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2016 Abstracts

A Framework for Validating Modeled Air Quality Data in Health Research

Nicole Burnett, Peter Mo, Naresh Rajan, Randy Madsen, Ram Gouripeddi, and Julio Facelli, University of Utah

Life Sciences


In the Salt Lake Valley there are three permanent Environmental Protection Agency (EPA) certified air quality monitoring stations that intake air samples and produce results of the air quality in the proximity of the monitor station. Due to the fact that the monitors only represent a small area of the 500- square-mile Salt Lake Valley, there are spatial gaps when using the air quality monitoring data for epidemiological studies. Since for certain studies health researchers may require a higher resolution spatiotemporal air quality grid [1], we need to devise new approaches to provide air quality data that could meet the epidemiological studies requirements.

Research Methodology

Modeled air quality data available from the EPA, has higher spatial and temporal resolution than data from monitoring stations, but it needs experimental validation and uncertainty quantification (UQ) in the Salt Lake Valley. We can achieve these validation and UQ goals through statistical comparisons of measured air quality data at the same location and time as the modeled air quality data. The air quality model that we primarily used is the one that the EPA has developed for the Centers for Disease Control and Prevention’s (CDC) National Environmental Public Health Tracking Network [2]. This is a model that uses a Hierarchical Bayesian Space Time Modeling approach [3]. This model was validated on the east coast of the United States so it is unknown how effective is in taking into account the terrain of the Salt Lake Valley. Modeled PM2.5 data in a 12×12 kilometer continuous grid resolution for the years 2007 and 2008 were compared against measured data of the same timeframe and location. The measured data was obtained from EPA’s Air Quality System (AQS) Datamart [4]. The statistical comparisons performed using these the two data sets were done using daily and monthly PM2.5 averages for the years 2007 and 2008 using MySQL, MATLAB and R.

Conclusion & Significance

We have developed a prototype for comparing and validating modeled air quality data against measured air quality data for the Salt Lake Valley. We found the modeled data fits the measured data fairly well. We will expand our work by developing a validating framework that will include a library of data modeling algorithms such as, The Complex Terrain Dispersion Model Plus Algorithms for Unstable Situations (CTDMPLUS) [5] and Yanosky’s [6], which could be selected by the user. The framework will be developed using OpenFurther, and then integrated with biomedical data [7]. The framework will be integrated into the PRISMS project [8] as part of the informatics infrastructure for studying the effects of air quality on pediatric asthma.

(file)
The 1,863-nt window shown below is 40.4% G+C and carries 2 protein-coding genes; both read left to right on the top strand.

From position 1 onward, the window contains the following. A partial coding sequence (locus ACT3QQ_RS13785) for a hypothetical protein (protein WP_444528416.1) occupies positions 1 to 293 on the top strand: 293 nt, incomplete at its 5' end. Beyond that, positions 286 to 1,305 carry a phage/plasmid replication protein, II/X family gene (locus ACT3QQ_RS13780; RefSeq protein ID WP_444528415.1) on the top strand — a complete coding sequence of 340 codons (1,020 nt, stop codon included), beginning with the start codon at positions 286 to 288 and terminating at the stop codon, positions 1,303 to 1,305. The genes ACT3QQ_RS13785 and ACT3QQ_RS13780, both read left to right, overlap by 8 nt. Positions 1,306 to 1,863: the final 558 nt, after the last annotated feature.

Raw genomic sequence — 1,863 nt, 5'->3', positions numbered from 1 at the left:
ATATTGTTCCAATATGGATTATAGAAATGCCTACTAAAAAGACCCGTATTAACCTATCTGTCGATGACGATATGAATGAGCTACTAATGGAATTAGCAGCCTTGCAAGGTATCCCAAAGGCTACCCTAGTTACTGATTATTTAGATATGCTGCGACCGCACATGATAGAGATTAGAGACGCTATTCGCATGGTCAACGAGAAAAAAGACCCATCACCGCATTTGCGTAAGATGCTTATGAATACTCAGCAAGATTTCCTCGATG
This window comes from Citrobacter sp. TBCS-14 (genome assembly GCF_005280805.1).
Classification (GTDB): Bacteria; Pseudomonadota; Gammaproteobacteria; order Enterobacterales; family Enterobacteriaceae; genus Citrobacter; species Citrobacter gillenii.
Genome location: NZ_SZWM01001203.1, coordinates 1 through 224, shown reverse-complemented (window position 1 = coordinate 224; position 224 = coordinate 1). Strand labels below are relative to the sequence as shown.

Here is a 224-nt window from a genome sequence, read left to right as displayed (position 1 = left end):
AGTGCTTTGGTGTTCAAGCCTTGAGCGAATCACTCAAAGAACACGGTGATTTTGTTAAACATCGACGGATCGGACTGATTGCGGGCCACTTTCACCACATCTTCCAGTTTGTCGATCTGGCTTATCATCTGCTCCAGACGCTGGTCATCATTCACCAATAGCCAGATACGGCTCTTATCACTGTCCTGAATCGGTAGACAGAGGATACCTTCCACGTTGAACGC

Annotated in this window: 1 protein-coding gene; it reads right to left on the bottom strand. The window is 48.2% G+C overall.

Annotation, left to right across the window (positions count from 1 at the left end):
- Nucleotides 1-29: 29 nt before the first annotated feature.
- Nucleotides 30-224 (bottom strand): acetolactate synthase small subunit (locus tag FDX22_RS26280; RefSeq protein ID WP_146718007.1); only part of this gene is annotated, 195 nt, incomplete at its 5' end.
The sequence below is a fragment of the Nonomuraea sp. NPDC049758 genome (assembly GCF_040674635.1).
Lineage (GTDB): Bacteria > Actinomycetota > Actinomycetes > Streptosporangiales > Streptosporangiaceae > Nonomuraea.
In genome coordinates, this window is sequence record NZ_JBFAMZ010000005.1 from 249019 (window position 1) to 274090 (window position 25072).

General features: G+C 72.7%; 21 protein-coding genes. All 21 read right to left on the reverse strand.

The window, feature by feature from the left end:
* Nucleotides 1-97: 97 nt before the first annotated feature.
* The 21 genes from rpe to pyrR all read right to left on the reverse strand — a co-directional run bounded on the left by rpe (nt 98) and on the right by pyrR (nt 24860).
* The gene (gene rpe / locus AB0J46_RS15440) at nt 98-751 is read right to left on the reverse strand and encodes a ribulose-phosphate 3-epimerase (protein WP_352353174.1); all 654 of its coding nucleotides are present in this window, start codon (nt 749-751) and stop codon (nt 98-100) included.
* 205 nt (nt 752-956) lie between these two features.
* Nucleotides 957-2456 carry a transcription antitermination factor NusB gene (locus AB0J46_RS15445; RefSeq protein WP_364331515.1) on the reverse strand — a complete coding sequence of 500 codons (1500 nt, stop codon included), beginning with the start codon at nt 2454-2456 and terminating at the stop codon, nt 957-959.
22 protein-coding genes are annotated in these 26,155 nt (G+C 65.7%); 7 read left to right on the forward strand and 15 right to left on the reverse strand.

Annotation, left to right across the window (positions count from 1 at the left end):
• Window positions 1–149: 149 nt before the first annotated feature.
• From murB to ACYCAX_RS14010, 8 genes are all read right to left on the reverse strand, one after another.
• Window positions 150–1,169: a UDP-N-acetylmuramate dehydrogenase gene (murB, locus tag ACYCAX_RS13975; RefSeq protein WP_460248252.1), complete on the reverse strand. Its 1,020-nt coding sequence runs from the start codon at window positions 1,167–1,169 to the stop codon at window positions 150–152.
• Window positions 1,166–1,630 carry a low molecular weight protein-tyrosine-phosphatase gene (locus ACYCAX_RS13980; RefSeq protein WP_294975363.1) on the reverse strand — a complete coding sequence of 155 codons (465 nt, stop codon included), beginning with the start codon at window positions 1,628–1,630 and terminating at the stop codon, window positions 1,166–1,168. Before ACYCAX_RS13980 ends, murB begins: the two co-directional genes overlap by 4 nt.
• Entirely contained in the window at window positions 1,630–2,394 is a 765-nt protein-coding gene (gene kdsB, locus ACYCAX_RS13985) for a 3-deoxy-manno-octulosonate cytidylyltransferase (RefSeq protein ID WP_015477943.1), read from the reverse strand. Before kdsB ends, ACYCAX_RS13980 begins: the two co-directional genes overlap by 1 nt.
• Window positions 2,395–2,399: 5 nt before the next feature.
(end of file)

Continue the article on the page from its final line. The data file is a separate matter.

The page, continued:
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  4. “AirData | US Environmental Protection Agency.” [Online]. Available: [Accessed: 20-Oct-2015].
  5. Environmental Protection Agency, “Revision to the Guideline on Air Quality Models: Adoption of a Preferred General Purpose.” Environmental Protection Agency, 09-Nov-2005.
  6. J. D. Yanosky, C. J. Paciorek, F. Laden, J. E. Hart, R. C. Puett, D. Liao, and H. H. Suh, “Spatio-temporal modeling of particulate air pollution in the conterminous United States using geographic and meteorological predictors,” Environ. Health, vol. 13, no. 1, p. 63, Aug. 2014.
  7. R. Gouripeddi, N. Sundar Rajan, R. Madsen, P. Warner, and J. C. Facelli, “Federating Air Quality Data with Clinical Data,” presented at the 2014 AMIA Annual Symposium Proceedings, 2014.
  8. “Pediatric Research Using Integrated Sensor Monitoring Systems | National Institute of Biomedical Imaging and Bioengineering.” [Online]. Available: [Accessed: 20-Oct- 2015]. Acknowledgements Grants: UU Air Quality Program, U54EB021973, NCRR/NCATS UL1RR025764, 3UL1RR025764-02S2, AHRQ R01 HS019862, DHHS 1D1BRH20425, UU Research Foundation. CHPC at UU.